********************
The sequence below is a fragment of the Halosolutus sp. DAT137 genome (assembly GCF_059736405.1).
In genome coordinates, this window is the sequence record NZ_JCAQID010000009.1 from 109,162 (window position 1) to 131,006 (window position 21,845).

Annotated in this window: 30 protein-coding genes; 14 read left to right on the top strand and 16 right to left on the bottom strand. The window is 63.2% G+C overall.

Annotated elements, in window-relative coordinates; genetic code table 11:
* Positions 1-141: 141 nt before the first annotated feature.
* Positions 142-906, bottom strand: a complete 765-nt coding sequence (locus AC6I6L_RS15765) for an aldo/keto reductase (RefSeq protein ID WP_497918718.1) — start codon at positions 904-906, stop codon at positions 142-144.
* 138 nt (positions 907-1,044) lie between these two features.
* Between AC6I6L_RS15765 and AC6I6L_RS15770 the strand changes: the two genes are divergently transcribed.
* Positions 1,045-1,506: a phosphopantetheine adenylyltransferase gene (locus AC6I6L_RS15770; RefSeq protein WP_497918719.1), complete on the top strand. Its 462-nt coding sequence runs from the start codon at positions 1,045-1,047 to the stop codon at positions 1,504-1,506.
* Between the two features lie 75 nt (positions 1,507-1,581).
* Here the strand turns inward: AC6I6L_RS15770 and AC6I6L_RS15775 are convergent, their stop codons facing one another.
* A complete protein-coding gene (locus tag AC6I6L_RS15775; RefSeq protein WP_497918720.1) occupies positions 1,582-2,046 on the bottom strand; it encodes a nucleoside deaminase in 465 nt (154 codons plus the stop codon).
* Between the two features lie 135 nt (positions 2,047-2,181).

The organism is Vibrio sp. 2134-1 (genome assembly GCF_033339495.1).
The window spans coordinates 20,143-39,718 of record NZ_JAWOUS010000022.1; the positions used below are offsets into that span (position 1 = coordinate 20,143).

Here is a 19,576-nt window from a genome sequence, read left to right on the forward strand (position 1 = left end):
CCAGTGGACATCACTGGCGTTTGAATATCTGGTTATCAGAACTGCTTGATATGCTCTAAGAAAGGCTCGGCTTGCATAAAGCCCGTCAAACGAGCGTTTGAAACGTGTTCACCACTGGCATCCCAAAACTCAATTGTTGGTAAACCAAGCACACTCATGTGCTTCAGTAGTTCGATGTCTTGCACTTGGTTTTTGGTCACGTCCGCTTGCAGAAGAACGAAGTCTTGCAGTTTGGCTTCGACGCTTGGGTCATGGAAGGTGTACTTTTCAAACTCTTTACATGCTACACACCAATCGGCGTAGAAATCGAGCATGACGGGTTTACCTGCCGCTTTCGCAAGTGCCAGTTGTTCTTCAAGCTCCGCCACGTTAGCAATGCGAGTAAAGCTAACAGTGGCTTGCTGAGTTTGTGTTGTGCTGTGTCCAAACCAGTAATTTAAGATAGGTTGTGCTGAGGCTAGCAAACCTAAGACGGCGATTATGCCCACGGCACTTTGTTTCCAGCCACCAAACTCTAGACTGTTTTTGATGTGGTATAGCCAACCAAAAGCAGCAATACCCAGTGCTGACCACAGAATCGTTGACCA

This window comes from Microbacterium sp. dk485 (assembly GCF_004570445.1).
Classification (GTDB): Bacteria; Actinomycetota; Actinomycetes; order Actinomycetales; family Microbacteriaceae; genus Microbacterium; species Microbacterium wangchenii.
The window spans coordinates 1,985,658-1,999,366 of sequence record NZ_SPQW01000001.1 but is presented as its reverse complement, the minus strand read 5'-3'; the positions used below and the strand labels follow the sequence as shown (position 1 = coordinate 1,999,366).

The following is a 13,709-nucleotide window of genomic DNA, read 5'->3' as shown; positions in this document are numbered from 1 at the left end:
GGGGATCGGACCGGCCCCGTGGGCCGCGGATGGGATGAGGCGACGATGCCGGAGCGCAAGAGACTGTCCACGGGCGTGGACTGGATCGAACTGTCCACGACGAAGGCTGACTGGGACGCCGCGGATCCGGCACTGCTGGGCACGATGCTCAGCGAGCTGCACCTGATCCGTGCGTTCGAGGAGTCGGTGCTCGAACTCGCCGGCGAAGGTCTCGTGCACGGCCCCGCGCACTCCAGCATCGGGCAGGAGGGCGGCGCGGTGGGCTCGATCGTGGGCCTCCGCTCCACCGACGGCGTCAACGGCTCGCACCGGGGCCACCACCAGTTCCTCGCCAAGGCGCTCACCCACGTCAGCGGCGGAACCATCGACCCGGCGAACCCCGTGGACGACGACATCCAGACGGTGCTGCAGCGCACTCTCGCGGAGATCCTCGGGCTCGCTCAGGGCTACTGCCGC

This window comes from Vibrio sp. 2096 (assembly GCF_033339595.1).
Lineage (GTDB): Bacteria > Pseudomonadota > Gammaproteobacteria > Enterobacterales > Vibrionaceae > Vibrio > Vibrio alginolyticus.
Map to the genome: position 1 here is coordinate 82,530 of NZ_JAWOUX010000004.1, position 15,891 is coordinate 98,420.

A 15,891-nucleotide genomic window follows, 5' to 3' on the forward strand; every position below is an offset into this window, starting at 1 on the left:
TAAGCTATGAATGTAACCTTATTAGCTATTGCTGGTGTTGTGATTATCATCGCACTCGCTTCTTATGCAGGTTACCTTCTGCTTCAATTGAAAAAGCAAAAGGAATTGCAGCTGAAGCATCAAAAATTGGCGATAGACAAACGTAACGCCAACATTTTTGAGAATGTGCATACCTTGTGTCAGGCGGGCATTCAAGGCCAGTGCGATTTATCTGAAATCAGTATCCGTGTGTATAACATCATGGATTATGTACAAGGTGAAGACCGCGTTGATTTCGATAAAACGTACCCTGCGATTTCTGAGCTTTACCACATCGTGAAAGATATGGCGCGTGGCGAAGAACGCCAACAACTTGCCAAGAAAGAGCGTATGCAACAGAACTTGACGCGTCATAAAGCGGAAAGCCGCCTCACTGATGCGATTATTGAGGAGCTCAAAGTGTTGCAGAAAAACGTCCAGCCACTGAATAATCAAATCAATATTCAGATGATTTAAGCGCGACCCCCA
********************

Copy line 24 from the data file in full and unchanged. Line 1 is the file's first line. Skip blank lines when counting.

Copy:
Lineage (GTDB): Bacteria > Pseudomonadota > Gammaproteobacteria > Enterobacterales > Vibrionaceae > Vibrio > Vibrio alginolyticus.